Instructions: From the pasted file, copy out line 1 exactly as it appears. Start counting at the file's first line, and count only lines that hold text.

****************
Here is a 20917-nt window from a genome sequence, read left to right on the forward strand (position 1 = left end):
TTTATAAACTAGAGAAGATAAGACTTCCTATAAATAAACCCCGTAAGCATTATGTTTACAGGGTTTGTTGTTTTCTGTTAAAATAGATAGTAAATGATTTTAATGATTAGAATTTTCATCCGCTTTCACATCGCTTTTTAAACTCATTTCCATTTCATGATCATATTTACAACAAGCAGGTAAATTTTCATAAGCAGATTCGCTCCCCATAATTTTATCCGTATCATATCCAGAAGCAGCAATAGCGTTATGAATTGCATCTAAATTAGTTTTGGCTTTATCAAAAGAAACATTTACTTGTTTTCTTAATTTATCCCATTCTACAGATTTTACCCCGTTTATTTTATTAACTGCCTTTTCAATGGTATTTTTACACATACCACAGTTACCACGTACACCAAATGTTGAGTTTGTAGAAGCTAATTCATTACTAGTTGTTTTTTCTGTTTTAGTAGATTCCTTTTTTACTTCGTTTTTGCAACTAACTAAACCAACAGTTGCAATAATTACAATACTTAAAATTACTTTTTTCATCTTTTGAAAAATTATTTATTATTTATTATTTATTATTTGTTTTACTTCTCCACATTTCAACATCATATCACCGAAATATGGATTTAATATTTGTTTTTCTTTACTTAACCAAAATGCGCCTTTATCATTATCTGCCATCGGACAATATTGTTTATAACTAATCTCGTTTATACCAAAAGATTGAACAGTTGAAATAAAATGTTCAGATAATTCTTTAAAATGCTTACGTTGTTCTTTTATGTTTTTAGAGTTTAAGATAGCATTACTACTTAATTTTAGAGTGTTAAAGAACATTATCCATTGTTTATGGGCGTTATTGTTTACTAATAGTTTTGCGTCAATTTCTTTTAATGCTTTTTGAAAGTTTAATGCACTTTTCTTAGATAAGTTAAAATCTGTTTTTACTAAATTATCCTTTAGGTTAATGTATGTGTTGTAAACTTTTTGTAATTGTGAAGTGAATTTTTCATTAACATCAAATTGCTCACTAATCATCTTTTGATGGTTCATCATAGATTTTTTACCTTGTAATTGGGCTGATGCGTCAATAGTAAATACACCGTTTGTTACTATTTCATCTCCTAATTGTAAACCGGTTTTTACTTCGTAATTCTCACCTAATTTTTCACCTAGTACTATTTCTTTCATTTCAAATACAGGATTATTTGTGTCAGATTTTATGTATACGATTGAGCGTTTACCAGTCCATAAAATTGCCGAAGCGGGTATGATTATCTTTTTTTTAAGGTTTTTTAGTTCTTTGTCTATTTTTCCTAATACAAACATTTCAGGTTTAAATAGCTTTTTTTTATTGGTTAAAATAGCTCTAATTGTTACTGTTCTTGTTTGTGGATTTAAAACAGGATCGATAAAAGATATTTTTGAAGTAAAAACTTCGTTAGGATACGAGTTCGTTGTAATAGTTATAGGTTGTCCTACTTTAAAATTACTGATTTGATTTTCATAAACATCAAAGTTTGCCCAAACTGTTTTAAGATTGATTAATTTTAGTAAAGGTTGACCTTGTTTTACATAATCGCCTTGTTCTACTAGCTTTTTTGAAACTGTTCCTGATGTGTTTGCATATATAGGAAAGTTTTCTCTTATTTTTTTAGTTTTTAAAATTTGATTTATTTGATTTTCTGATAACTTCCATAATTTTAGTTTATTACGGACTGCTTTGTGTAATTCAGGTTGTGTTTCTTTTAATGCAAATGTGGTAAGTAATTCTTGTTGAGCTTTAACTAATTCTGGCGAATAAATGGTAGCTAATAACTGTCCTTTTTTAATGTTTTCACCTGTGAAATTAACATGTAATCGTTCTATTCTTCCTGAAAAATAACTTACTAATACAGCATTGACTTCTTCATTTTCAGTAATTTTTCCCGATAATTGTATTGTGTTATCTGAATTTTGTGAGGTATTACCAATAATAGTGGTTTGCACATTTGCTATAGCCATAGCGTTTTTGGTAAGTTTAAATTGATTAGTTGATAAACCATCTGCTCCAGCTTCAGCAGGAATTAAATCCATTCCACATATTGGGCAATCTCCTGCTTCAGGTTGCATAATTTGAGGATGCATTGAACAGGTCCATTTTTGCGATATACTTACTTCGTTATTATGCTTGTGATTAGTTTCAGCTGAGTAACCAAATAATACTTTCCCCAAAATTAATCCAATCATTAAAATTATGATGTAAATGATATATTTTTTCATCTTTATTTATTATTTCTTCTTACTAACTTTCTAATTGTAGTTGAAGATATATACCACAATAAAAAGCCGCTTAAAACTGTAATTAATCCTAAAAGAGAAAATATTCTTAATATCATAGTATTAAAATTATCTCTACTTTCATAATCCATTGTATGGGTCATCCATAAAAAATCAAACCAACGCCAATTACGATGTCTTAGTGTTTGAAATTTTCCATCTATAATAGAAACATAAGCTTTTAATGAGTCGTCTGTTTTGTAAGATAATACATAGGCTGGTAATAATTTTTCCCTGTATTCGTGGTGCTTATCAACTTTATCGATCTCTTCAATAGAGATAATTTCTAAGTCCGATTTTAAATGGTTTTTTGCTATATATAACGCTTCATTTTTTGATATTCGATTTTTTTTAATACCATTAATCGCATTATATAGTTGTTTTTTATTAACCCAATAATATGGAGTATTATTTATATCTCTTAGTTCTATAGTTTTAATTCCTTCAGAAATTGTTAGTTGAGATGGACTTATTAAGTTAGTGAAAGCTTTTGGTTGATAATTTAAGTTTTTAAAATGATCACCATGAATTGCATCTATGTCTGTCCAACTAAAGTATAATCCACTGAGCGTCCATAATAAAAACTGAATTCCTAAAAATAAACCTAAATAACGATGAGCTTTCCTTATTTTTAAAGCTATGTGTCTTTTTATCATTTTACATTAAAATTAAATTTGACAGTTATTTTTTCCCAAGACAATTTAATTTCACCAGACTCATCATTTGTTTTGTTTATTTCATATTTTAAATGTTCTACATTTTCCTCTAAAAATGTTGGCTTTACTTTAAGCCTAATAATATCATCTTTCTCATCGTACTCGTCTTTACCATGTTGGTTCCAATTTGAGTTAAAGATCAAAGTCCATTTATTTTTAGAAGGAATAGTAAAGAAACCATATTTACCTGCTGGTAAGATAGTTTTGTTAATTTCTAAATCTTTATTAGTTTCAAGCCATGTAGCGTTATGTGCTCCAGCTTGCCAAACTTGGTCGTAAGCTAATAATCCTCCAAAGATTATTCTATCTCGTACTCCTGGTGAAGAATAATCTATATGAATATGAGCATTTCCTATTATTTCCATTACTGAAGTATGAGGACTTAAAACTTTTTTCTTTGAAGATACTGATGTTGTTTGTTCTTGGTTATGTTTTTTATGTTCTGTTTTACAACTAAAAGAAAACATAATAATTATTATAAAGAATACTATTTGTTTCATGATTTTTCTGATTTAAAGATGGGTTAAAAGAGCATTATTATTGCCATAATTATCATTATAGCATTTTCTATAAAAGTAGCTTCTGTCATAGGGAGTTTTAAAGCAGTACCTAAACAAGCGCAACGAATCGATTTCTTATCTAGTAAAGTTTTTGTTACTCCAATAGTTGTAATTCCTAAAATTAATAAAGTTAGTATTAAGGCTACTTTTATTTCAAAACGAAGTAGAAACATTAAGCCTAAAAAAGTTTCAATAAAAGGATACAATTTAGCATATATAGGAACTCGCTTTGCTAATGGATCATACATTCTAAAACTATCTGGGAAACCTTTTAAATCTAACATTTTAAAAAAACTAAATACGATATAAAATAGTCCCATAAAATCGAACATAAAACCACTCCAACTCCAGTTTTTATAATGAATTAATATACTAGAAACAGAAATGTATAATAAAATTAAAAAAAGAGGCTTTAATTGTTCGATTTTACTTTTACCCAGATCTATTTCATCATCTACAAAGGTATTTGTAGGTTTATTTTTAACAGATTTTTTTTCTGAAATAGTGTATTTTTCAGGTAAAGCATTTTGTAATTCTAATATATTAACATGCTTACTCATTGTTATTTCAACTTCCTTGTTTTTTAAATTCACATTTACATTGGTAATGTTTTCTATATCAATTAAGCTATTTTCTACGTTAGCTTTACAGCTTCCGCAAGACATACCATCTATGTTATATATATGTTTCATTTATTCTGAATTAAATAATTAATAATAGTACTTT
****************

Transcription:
Here is a 20917-nt window from a genome sequence, read left to right on the forward strand (position 1 = left end):